Cardiac Catheterization Cpt Procedure

Only available on StudyMode
  • Download(s) : 148
  • Published : March 4, 2011
Open Document
Text Preview
CARDIAC CATHETERIZATION
CPT PROCEDURE
Joanne Johnson
AHLT 255 – Advanced Coding

Abstract
Cardiac catheterization or Heart catheterization is a common diagnostic procedure for many heart-related problems. It examines blood flow to the heart and test how well the heart is pumping. It is the only test that is 100% accurate for diagnosis of possible blockages is a heart cath. Having a catheterization done can prevent heart attacks that cause muscle damage to the heart. Before the procedure you are given medication that helps you to relax and allows you to be awake, but not nervous at all. This test can measure blood pressure within the heart and how much oxygen is in the blood. Catheters are also used to inject dye into the coronary arteries. CARDIAC CATHETERIZATION CPT PROCEDURE

A common medical diagnostic procedure used to examine the heart. This test can measure blood pressure within the heart and how much oxygen is in the blood. It's also used to get information about the pumping ability of the heart muscle. Catheterization is a valuable tool in detecting and treating abnormalities of the heart. Through the use of fluoroscopic (x-ray) guidance, a catheter, which may resemble a balloon-tipped tube, is strung through the veins or arteries into the heart, so the cardiologist can monitor a body's various functions at each moment. History

Cardiac Catheterizations long history dates back to 1711 when Stephen Hales placed catheters into the right and left ventricles of a living horse. (Mueller., 1995) During the 1840s, developments were made by Claude Bernard after studying cardiac psysiology and performing variations to the procedure. The first human procedure was performed in 1929 by Werner Forssmann who created an incision into his left antecubital vein and then inserted a catheter into his venous system, guiding the catheter by fluoroscopy into his right atrium. The next year, he repeated the procedure into his right ventricle, later winning him the Nobel Prize in Physiology Medicine for this achievement. (Cournand A, 1944) Finally during World War II, André F. Cournand, a professor at Columbia University College of Physicians and Surgeons who also shared the Nobel Prize, and colleagues developed techniques for left and right heart catheterization. Catheterization Procedure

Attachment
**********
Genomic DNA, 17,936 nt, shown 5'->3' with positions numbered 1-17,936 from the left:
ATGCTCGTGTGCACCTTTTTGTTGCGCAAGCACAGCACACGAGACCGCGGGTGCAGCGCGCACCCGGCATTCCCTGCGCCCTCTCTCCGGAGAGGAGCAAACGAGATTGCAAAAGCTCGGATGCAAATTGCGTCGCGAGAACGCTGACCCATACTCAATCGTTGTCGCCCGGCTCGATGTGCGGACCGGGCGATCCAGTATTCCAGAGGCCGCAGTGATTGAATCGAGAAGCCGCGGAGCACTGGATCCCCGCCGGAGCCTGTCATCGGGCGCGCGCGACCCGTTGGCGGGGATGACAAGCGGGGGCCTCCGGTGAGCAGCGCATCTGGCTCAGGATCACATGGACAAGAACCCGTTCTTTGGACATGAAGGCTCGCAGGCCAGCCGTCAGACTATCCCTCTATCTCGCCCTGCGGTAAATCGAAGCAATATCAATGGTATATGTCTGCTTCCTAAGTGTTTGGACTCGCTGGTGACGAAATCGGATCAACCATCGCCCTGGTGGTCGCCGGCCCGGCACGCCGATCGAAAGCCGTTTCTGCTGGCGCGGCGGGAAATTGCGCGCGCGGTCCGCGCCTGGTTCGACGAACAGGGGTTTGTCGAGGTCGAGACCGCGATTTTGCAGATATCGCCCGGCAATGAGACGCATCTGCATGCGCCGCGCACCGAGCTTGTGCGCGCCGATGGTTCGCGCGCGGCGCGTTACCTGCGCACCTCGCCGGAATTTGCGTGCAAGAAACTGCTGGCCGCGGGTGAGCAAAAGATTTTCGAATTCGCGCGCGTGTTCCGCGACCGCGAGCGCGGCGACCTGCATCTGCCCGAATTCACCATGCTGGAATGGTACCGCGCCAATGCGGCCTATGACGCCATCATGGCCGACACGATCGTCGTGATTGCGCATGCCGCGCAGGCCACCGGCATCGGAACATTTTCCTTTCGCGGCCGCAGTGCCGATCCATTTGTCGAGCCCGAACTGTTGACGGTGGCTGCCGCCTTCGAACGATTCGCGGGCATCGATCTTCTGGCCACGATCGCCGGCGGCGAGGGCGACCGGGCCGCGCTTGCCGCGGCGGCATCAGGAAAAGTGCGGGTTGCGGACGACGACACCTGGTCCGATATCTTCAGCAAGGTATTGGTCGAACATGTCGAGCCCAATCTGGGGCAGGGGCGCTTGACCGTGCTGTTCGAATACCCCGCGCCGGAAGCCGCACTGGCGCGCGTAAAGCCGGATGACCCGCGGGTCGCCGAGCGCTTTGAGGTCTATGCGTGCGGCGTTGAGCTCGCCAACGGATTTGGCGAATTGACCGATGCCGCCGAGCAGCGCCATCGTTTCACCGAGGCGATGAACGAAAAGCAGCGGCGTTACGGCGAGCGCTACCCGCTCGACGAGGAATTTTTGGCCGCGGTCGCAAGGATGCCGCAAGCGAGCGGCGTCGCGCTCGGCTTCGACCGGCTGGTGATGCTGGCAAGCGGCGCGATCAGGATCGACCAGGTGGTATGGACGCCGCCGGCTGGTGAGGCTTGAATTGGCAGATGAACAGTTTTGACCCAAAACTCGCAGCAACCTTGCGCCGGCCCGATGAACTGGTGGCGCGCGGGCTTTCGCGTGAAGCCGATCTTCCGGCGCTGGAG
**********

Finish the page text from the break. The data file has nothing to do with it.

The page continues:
The cardiac catheterization procedure takes between 30 minutes to an hour. You will not be completely asleep during the procedure, because it will be necessary to talk to you during the test. There will be several staff members in the lab that will assist the physician. A Coronary angiography is usually done along with cardiac catheterization. A Coronary Angiogram is a test that uses X-rays to help your doctor find narrowing or blockage in one or more of your coronary arteries. To perform an angiogram, your physician will numb your groin with medicine, The medicine may burn as it begins to work but then you should have no pain for the rest of the exam. A small thin tube called a catheter will be threaded through a large vessel in your leg known as the femoral artery. It will follow that artery to your heart. Some physicians have been specially trained to use the wrist (radial) artery, which is possible in certain patients and has an advantage of speedier recovery. Because catheters and devices are actually inserted inside the body, cardiac catheterization is the only imaging test that can be called "invasive". | Catheter-based procedures are performed in a special room in the hospital: the Catheterization, or "cath", lab. The room is outfitted with high-resolution imaging equipment. This typically has been a combination fluoroscopic (X-ray) video and film system that allowed the cardiologist to see in real time what he was doing inside the body. In recent years, cath labs have become all-digital and now feature very sophisticated higher-resolution, finer contrast and lower X-ray dose technology, called Flat Panel Detector or...
tracking img